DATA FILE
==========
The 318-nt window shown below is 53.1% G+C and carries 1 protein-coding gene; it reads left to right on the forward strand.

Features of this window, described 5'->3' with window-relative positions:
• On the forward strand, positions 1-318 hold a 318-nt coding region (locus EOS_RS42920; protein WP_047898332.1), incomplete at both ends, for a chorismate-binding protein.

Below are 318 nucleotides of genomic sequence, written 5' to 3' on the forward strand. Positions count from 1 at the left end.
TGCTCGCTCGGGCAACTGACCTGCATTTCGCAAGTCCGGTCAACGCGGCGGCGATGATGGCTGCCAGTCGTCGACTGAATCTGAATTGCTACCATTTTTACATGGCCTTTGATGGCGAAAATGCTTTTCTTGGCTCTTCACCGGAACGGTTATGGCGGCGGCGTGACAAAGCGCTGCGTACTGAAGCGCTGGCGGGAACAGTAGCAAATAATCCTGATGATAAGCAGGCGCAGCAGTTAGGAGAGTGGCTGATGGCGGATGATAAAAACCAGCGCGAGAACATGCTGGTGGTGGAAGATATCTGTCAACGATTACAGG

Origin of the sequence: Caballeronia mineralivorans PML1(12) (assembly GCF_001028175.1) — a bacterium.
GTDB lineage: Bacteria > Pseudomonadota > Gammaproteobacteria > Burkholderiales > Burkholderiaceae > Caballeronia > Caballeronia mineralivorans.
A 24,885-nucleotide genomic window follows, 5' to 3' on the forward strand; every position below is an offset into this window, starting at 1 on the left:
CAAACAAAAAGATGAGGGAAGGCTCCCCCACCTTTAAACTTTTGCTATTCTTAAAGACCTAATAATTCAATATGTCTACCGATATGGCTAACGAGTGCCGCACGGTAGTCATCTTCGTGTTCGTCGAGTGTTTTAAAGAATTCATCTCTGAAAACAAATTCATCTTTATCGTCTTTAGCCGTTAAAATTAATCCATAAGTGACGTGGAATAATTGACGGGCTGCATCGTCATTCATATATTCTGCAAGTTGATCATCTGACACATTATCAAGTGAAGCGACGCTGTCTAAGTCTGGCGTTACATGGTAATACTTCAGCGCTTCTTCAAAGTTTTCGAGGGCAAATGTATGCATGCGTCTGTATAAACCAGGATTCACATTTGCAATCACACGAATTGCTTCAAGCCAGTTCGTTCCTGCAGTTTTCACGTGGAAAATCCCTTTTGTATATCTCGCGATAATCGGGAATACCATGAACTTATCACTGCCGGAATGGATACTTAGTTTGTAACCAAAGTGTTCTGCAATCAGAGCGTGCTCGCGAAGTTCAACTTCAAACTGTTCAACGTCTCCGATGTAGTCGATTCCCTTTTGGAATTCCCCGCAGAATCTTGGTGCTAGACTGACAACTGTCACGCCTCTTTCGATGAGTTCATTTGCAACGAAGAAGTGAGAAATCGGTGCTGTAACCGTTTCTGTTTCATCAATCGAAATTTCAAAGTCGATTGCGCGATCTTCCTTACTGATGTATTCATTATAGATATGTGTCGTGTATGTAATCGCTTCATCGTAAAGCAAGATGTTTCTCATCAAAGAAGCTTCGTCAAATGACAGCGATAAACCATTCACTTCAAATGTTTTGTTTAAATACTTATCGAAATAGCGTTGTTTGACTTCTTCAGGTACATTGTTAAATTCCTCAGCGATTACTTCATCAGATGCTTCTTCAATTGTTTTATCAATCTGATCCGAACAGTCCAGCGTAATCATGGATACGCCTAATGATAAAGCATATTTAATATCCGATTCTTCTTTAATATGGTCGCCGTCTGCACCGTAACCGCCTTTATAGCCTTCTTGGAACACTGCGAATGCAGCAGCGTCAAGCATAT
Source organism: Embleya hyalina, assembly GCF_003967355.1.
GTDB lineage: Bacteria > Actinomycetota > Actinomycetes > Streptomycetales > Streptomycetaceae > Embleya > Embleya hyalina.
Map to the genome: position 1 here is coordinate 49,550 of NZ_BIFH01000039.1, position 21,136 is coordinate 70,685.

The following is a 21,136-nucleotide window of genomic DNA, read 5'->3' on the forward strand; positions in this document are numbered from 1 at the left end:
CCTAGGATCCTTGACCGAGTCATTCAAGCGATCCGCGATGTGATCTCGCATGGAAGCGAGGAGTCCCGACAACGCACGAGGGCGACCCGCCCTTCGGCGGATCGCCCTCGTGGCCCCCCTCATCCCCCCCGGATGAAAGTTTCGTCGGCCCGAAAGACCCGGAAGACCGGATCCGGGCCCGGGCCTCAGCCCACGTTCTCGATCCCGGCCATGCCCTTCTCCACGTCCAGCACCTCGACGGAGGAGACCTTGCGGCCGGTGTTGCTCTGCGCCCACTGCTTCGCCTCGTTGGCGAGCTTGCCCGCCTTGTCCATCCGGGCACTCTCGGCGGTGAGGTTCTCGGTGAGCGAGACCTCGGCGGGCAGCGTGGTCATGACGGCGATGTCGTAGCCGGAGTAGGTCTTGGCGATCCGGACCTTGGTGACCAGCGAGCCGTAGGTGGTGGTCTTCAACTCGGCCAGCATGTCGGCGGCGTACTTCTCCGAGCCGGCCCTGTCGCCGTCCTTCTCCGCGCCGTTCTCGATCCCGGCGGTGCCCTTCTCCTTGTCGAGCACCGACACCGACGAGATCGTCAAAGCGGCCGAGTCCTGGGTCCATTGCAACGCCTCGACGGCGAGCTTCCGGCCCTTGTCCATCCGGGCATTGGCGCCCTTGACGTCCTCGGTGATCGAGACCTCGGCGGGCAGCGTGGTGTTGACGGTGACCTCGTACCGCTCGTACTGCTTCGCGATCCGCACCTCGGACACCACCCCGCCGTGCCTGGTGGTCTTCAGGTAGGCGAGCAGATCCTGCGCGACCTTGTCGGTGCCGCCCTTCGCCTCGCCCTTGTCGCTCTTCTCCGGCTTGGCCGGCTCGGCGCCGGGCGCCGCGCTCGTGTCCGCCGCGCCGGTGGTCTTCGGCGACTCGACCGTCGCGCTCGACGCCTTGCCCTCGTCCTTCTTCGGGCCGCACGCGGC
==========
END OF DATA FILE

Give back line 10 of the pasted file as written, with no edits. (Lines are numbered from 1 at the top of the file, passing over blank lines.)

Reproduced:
Source organism: Embleya hyalina, assembly GCF_003967355.1.